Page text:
Like almost any writer, I began as a passionate reader. At the age of 10 or 12 I read comics, and soon moved on to authors like Jack London, Alexandre Dumas, Jules Verne, and many others. There were also two Chilean authors that are still among my favorites, Manuel Rojas and Francisco Coloane. After that came the time of the Latin American Boom authors like Juan Carlos Onetti and Julio Cortázar. At 14 or 15 I wrote my first stories. I didn’t have any teachers or older writers to show me the way, and so I learned to write with the most effective resources that a writer has for creating work: reading all the books I could get my hands on and writing as much as I possibly could. As a university student I won a handful of prizes and also met aspiring writers like myself. Both things were important in my development as a writer. I published my first book in 1980, and since then I haven’t stopped writing. I have published 30 books, not all of which were novels, and some have been published in a dozen languages apart from Spanish.
I really loved DARK ECHOES OF THE PAST. The novel concerns a private detective’s search for some of the torturers responsible for human rights atrocities during the Pinochet regime. While it sounds heavy like a heavy topic, and it is, I think the genius of the novel is how you subtly weave the political themes into a fast-paced mystery that has plenty of heart, soul, and even laughs. If you don’t mind talking about it, how did this dark period in Chile’s history affect you personally?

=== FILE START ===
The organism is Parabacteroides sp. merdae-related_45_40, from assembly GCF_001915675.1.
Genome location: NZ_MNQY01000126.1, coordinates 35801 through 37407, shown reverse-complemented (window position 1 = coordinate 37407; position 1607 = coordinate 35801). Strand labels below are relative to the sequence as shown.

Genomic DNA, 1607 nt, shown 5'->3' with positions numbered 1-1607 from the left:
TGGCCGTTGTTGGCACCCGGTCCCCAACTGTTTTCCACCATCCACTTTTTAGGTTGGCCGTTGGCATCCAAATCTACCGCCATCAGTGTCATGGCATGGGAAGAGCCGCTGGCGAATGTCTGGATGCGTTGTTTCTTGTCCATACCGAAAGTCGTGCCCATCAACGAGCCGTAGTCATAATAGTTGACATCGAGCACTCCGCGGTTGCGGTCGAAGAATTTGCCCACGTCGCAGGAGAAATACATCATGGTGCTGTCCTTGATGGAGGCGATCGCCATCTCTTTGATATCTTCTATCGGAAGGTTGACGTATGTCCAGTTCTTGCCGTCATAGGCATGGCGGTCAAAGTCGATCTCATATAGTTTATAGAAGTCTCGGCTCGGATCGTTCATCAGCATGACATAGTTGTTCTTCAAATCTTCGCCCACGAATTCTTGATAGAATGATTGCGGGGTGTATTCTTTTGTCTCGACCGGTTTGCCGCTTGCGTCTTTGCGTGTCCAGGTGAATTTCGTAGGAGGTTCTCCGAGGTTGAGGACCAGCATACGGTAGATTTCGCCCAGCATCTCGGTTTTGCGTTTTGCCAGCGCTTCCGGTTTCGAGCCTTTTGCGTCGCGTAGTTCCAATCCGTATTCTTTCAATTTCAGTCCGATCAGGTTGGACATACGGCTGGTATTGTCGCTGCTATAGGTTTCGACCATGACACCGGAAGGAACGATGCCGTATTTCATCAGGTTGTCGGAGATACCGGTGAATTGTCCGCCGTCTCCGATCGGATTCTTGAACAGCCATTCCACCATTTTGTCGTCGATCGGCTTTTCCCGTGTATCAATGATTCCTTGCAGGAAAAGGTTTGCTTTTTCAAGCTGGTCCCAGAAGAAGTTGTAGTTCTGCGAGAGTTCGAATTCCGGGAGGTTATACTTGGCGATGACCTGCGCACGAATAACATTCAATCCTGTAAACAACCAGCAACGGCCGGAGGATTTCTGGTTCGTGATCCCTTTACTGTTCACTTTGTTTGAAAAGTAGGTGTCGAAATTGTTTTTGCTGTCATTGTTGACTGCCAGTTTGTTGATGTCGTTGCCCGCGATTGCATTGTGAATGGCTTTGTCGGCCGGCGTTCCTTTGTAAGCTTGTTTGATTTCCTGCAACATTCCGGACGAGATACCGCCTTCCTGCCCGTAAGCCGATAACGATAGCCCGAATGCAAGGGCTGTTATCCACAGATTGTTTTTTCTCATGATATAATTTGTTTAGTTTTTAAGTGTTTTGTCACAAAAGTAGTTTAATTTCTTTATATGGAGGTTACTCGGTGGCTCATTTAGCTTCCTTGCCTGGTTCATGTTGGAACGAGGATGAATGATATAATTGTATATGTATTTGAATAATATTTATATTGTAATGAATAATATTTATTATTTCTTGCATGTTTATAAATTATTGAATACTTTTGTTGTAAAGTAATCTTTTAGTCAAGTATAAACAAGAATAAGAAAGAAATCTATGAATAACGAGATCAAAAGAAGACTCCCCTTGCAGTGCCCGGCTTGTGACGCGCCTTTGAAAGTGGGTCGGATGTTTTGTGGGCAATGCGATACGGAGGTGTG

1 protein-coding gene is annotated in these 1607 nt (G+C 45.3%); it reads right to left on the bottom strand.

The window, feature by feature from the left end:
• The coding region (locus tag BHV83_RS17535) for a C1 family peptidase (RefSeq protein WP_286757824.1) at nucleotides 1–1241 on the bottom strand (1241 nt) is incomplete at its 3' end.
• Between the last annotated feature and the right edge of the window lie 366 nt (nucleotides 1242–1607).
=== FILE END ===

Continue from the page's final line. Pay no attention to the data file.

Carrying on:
That was a period in the history of my country that affected me in many ways. I was 17 years old at the time of the military coup, and I watched as classmates from my high school were detained, beaten, and sent to prison camps, such as the infamous Dawson Island, where many people were tortured. I lived the next 17 years under the dictatorial regime, and I was 34 when I voted in a presidential election for the first time. Many of the subjects that I wanted to study in the university were banned from academic programs. Writers that I wanted to meet were detained or forced into exile. In 1976 I was kidnapped by the dictatorship’s secret police, and in 1985 I was fired from my job for being part of a political movement that fought against the military regime. In general, I would say that, like many Chileans, I had to learn to live with fear while gathering the energy and hope to participate in resistance activities. Because of all of this, and some other reasons that I won’t get into, that time has been and is important to my writing.
How repressive was the regime to writers and the arts? When did the first novels about the period begin to surface, and are there any in particular you would recommend?